Writing about the proposed relaxation of Sunday Trading Laws, Fiona said:
"Everyone wants to see our local communities and economy recover after the Coronavirus crisis. Plans to scrap the Sunday trading laws – to allow supermarkets and larger stores to trade all hours on Sundays rather than their current limited hours - would be exactly the wrong way to do this. That is why I have appealed directly to the Prime Minister on behalf of over fifty other Conservative MPs not to go ahead with any changes, temporary or permanent to Sunday Trading laws – something which I understand has recently been proposed in Ministerial discussions.
One of my core values, which I know is shared by so many in this constituency, is promoting stronger families and communities (see ‘I believe’ on my website - https://www.fionabruce.org.uk/i-believe). We have all had time to reflect during the outbreak about what is important and for many it has been about more time to spend with our families and forging better connections with our neighbours and communities. This is something to cherish, embrace and enhance.
Extending Sunday trading hours would have the opposite effect, handing family time to supermarkets, and putting more pressure on retail workers. 91% of shopworkers don’t want Sunday trading hours extended and sadly two-thirds of shopworkers feel under pressure from their employers to do this, a proportion that would surely increase if shop opening hours were extended. The people who work in shops are – and should be – recognised and thanked as such, as I always endeavour to do whenever I shop now – an important part of our joint battle in overcoming this pandemic. They work in every high street, town centre and retail park in the country, serving people and providing the social glue that makes our communities work. Many shopworkers are perplexed by suggestions they work even more hours, after everything they have done to feed the nation during the outbreak, many of them working long and inconvenient hours. Ignoring them at this time would be wrong, and would send the wrong message about how much we value them.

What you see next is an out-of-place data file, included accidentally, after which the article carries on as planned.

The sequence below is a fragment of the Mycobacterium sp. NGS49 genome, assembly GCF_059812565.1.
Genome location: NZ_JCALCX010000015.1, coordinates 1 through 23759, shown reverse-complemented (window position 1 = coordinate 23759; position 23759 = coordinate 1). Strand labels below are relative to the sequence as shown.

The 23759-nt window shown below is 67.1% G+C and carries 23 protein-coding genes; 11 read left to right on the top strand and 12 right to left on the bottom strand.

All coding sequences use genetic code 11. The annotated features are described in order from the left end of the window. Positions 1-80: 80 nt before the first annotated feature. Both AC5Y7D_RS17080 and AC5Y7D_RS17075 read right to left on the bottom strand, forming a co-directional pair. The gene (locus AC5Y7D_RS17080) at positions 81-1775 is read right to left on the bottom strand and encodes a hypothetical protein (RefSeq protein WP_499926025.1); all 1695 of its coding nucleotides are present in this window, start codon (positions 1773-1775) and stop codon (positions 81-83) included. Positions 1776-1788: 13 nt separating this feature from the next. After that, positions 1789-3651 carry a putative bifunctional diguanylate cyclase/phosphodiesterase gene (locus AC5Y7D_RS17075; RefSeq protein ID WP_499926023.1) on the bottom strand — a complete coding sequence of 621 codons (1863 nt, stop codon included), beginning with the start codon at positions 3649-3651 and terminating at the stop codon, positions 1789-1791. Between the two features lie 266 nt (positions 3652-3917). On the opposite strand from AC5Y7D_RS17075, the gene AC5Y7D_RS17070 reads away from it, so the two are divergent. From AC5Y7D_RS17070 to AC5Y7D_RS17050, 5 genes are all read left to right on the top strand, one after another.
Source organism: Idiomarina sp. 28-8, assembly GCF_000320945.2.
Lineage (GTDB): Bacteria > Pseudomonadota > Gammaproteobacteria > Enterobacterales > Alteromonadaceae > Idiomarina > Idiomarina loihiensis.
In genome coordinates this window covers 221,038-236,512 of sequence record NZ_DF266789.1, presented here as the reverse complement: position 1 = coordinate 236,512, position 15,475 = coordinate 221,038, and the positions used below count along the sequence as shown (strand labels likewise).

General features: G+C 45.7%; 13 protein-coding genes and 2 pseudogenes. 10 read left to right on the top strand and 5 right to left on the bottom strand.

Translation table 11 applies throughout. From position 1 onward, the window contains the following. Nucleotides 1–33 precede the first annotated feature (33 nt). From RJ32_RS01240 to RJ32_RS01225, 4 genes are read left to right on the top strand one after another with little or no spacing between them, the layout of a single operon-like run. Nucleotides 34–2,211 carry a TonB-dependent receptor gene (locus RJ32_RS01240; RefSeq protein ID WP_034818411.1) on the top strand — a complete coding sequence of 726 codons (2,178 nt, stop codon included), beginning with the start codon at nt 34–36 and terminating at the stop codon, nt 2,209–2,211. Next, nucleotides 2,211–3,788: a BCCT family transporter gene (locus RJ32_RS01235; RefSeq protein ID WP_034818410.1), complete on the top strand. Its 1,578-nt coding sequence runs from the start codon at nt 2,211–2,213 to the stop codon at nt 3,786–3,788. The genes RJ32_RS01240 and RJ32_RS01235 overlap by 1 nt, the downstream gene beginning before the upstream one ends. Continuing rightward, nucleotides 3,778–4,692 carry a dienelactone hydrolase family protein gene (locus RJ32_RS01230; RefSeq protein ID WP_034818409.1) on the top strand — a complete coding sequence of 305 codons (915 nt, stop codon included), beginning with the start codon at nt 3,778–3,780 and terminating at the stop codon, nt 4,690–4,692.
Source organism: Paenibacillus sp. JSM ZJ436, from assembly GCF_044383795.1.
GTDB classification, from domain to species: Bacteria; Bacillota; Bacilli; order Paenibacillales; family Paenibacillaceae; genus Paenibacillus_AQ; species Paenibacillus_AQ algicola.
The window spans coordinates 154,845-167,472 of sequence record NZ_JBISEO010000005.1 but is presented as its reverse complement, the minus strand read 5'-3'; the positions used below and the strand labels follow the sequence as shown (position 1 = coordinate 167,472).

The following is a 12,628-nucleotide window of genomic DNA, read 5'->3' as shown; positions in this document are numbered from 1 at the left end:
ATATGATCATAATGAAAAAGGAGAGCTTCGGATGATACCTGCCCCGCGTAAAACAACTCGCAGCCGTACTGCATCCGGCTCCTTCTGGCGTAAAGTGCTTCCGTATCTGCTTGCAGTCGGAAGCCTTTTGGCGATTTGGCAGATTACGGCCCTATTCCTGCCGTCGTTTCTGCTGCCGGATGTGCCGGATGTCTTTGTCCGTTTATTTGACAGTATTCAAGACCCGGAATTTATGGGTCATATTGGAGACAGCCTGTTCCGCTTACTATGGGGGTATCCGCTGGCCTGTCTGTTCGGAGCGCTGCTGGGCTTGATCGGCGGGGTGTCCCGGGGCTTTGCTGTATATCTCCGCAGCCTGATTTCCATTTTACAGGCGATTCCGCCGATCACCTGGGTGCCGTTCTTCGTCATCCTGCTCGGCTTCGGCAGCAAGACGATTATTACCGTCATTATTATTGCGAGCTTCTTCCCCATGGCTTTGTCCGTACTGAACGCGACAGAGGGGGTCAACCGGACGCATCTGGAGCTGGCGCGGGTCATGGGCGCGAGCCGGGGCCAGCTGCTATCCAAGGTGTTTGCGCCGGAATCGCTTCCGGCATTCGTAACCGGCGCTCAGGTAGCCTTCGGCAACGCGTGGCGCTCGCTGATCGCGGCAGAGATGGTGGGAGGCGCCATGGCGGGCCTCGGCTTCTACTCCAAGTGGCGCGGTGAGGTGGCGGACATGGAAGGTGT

Small local shop owners really make a difference to our communities, like the butcher I bought my meat from in this constituency last Saturday who told me that throughout this pandemic he has quietly home-delivered meat to many vulnerable constituents. These entrepreneurs have invested in communities where often larger businesses won’t trade. But for independent businesses, these towns, villages and housing estates are more than their local market, they are the community that supports them, and that they in turn support. Never has this been clearer than in the past few weeks, as local shops have set up delivery services, especially for vulnerable customers, and battled to get supplies that have too often been diverted to the big stores. Independent small shop owners have been some of the most remarkable heroes of recent times. I know, having set up a high street business myself here in Cheshire that “small businesses live on the margins,” whilst adding so much value to local life. Transferring even more of their trade to multinationals operating out of town supermarkets will do nothing to help maintain and strengthen the community life we all value here so much.
It is also strange that these proposals have been made for no clear economic gain. Retail sales data from 2012, when Sunday trading laws were temporarily removed, were at best unremarkable despite the millions of additional international shoppers visiting for the Olympics. What we did see during that period was damage to small shops and the high streets they trade on because shoppers were diverted to big out of town stores and supermarkets.
This is why none of the seven substantive reports on high street revitalisation since 2011, by academics, industry leaders, Parliamentary Committees or others have called for a change to our current Sunday Trading laws. What is more, no one; supermarkets, non-food retailers, the hospitality industry, is leading the charge for action on extended trading hours, in fact most retailers – bar larger supermarkets – are still operating their business on reduced hours because of limited demand.
It’s therefore no surprise that almost two thirds of the public support the existing compromise, and in fact many that oppose would like to see tighter trading restrictions on Sundays. For the majority of the public, for shopworkers and small business, and most of all for families and communities, let’s Keep Sunday A Little Bit Special."